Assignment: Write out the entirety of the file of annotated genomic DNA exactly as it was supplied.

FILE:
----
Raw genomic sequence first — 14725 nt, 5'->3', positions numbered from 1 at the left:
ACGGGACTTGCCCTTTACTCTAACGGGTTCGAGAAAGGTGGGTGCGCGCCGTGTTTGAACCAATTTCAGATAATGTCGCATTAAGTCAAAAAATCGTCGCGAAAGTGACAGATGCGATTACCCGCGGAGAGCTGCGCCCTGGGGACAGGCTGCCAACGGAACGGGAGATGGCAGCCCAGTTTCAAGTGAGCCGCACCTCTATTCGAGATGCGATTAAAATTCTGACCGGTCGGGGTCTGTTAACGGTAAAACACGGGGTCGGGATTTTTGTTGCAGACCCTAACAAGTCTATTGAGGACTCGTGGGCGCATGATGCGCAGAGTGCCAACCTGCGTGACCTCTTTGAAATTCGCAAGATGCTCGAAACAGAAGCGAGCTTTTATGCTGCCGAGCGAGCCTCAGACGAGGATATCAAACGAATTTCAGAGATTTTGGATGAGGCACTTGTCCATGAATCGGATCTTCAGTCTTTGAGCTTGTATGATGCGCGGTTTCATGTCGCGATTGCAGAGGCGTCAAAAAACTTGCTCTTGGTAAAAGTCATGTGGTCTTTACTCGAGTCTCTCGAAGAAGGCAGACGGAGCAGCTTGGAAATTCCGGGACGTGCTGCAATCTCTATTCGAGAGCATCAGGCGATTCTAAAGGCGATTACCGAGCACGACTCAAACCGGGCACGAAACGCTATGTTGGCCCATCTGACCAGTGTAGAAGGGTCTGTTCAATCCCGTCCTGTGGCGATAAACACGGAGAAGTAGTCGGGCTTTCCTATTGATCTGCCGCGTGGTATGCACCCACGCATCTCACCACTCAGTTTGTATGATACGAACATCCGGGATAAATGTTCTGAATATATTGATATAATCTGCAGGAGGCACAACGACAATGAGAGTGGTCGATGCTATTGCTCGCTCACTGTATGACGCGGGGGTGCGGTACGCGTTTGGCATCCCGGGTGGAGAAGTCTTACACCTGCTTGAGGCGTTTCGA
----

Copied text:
Raw genomic sequence first — 14725 nt, 5'->3', positions numbered from 1 at the left:
ACGGGACTTGCCCTTTACTCTAACGGGTTCGAGAAAGGTGGGTGCGCGCCGTGTTTGAACCAATTTCAGATAATGTCGCATTAAGTCAAAAAATCGTCGCGAAAGTGACAGATGCGATTACCCGCGGAGAGCTGCGCCCTGGGGACAGGCTGCCAACGGAACGGGAGATGGCAGCCCAGTTTCAAGTGAGCCGCACCTCTATTCGAGATGCGATTAAAATTCTGACCGGTCGGGGTCTGTTAACGGTAAAACACGGGGTCGGGATTTTTGTTGCAGACCCTAACAAGTCTATTGAGGACTCGTGGGCGCATGATGCGCAGAGTGCCAACCTGCGTGACCTCTTTGAAATTCGCAAGATGCTCGAAACAGAAGCGAGCTTTTATGCTGCCGAGCGAGCCTCAGACGAGGATATCAAACGAATTTCAGAGATTTTGGATGAGGCACTTGTCCATGAATCGGATCTTCAGTCTTTGAGCTTGTATGATGCGCGGTTTCATGTCGCGATTGCAGAGGCGTCAAAAAACTTGCTCTTGGTAAAAGTCATGTGGTCTTTACTCGAGTCTCTCGAAGAAGGCAGACGGAGCAGCTTGGAAATTCCGGGACGTGCTGCAATCTCTATTCGAGAGCATCAGGCGATTCTAAAGGCGATTACCGAGCACGACTCAAACCGGGCACGAAACGCTATGTTGGCCCATCTGACCAGTGTAGAAGGGTCTGTTCAATCCCGTCCTGTGGCGATAAACACGGAGAAGTAGTCGGGCTTTCCTATTGATCTGCCGCGTGGTATGCACCCACGCATCTCACCACTCAGTTTGTATGATACGAACATCCGGGATAAATGTTCTGAATATATTGATATAATCTGCAGGAGGCACAACGACAATGAGAGTGGTCGATGCTATTGCTCGCTCACTGTATGACGCGGGGGTGCGGTACGCGTTTGGCATCCCGGGTGGAGAAGTCTTACACCTGCTTGAGGCGTTTCGA